Cacography – poor penmanship; bad handwriting.
Okay, I was never the brightest kid in the class. In fact, I used to struggle quite a bit at school. I was the nerd who put in extra hours in just to climb into the “above average” bracket.
But if I thought school was tough, my brother, who was diagnosed with “severely dyslexia”, must have quivered at the concept of “double english”… Something that I rather enjoyed.
For those of you who do not know, I have two brothers. We are all a year apart in age, and couldn’t be more different professionally, emotionally and personally. There’s Jack, the eldest, who works in civil engineering. Rupert, who is training to go into the army as an officer. And then there’s me, the youngest, and an aspiring journalist.
Jack didn’t have the easiest time at primary school. He was bullied to the point where school was pretty much a torture chamber for him. Many of us know what it is like to experience the playground bully, but I think with many, it’s something that passes over time, when we find the confidence to speak up and put an end the pettiness. Unfortunately for some, it’s not that simple. The bully can create a deeper whole to sink into, where the victim feels as if their voice isn’t listened to, understood or even heard.
So it was a pretty rubbish time for my brother, and my parents wanted to do something about it. My mum, very selflessly offered Jack the opportunity to attend a school that catered towards heavily dyslexic children. A chance to move schools and start afresh – the offer was accepted warmly!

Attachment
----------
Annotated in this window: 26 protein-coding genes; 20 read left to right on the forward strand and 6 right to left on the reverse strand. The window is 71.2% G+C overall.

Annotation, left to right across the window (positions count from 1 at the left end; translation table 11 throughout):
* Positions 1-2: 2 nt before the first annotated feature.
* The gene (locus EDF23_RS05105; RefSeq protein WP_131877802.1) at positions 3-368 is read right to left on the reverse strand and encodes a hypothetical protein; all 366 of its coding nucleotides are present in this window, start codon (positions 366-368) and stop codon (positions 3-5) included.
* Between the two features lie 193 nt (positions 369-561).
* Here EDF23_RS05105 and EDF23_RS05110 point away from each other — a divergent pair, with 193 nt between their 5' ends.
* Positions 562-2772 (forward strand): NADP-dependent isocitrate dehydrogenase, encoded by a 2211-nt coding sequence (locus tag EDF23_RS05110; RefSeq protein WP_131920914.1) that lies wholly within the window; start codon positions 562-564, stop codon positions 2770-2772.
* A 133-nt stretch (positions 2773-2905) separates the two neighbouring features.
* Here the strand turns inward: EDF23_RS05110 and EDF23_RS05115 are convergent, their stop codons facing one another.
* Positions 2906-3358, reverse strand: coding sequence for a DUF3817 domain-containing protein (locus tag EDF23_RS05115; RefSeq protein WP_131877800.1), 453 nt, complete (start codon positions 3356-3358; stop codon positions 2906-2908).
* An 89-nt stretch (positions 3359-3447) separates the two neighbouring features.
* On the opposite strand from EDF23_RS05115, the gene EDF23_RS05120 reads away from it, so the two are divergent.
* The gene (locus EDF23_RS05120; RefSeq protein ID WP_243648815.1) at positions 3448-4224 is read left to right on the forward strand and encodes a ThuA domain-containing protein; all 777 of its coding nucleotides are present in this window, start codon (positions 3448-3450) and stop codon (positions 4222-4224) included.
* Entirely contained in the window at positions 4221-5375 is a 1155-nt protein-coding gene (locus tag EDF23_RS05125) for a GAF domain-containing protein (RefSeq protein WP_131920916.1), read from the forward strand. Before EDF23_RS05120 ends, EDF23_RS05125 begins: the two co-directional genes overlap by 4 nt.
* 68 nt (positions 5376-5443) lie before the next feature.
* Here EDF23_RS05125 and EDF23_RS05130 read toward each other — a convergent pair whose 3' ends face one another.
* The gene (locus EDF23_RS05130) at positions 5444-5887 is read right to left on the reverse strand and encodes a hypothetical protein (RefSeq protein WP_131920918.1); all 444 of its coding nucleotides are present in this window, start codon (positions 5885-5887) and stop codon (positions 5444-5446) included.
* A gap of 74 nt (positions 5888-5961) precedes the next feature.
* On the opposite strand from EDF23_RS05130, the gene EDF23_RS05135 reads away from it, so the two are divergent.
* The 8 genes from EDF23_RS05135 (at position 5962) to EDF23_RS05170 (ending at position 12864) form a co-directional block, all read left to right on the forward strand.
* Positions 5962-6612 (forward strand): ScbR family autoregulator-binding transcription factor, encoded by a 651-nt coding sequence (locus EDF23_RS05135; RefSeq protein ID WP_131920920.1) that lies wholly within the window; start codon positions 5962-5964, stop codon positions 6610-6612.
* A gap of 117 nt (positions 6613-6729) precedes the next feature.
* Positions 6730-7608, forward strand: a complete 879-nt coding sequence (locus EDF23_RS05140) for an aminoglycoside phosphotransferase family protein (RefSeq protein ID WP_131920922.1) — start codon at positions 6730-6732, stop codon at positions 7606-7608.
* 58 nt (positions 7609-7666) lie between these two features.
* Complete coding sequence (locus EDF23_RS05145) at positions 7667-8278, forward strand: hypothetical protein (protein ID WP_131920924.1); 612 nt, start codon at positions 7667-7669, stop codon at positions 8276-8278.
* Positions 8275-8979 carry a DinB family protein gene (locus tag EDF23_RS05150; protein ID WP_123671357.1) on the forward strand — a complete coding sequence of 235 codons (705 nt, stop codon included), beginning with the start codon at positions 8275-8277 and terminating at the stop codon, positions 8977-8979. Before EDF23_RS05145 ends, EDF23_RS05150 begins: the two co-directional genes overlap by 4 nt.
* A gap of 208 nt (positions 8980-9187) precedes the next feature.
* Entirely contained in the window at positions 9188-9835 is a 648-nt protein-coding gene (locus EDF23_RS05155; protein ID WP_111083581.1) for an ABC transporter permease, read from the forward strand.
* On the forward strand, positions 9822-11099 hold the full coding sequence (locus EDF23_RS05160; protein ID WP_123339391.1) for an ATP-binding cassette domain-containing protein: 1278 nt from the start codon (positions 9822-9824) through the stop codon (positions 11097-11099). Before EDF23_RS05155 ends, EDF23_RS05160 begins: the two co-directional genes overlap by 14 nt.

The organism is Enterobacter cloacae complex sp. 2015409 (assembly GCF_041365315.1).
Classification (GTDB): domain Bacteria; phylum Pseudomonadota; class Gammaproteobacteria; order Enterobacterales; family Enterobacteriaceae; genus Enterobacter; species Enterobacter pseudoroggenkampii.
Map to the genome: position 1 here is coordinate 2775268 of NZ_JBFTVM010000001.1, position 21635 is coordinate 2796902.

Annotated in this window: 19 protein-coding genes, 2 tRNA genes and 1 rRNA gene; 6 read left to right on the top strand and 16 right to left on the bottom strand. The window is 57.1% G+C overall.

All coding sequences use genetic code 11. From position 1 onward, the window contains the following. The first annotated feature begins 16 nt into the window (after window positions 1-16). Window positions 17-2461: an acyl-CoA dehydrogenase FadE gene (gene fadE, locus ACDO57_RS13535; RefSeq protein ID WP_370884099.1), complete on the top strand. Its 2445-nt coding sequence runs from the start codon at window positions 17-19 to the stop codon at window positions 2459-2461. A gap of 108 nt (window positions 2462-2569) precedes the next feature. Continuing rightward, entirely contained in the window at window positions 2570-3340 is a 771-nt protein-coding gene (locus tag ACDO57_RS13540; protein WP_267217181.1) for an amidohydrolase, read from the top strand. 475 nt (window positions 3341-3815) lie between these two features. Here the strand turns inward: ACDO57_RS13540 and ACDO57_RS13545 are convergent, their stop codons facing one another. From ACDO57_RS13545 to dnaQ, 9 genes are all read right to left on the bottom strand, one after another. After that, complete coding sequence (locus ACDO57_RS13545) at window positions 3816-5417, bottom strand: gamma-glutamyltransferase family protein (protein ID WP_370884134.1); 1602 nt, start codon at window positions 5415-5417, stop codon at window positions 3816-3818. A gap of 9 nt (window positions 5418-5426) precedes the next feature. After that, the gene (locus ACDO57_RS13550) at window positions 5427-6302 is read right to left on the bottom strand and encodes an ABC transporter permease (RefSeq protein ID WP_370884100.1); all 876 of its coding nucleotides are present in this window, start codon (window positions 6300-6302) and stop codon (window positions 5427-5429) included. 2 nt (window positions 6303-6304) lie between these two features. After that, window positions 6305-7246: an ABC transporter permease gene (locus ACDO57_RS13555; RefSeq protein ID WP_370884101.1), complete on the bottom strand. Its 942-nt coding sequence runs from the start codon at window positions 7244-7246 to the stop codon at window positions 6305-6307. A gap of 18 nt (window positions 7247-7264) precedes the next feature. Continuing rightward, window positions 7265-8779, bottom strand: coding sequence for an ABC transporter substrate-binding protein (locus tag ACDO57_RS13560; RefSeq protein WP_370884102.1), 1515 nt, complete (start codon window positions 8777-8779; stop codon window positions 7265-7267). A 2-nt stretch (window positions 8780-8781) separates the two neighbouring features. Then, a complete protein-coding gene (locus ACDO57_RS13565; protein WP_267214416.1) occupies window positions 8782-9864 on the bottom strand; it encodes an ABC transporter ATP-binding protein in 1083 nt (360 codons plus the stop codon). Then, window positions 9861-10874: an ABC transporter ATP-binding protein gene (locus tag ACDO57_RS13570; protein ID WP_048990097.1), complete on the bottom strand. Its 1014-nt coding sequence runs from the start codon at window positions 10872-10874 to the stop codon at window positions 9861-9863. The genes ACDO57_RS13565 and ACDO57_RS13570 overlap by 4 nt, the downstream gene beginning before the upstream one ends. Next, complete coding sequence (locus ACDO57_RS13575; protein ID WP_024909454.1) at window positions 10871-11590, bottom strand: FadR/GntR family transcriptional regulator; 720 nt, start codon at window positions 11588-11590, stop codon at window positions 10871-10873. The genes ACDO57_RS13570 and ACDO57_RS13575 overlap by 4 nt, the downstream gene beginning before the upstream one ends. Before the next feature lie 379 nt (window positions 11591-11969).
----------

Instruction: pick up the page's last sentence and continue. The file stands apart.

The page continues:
It’s amazing how a single place can bring the best out of someone. Being told that you are “thick” day in day out is damaging. I’m sure it wasn’t easy, but Jack soon realised that his bullies were wrong about him. It turns out that Jack’s pretty good with numbers, physics and all things mathematical. Topics that go straight over my head.
I believe that we are born with certain skills. Whether that’s in physics, sport, english or whatever. Ultimately it’s what we chose to do with them skills that impact on what we achieve in life. Jack, for example, studied hard and went to university to study civil engineering, following in the footsteps of my dad. My other brother Rupert is preparing to start training at Sandhurst next year and ultimately become an officer in the army.
Away from our professions, we love the water. Sailing, windsurfing, surfing, whatever. I think we will always have that in common. Being brought up a stone-throw away from the sea was awesome. I couldn’t have asked for a better childhood.
My mum and dad have always been supportive of the decisions we make. It’s incredible to think that we have all chosen very different paths in our careers, and we seem to making steady progress on them having all graduated from university this year. I’m grateful that we haven’t fallen into dead-end jobs. I think it’s important to focus on the things you are good at and find interesting!
So back to cacography. I guess my point, that seems to have got lost along the way in the post, is that you don’t have to be good at everything. Embrace the imperfections. For me, it’s mathematics and science that feels me with pain. Double science was my torture chamber, yet english was an escape! Find something that you are good at, and enjoy exploring more of what you can offer the world. 🙂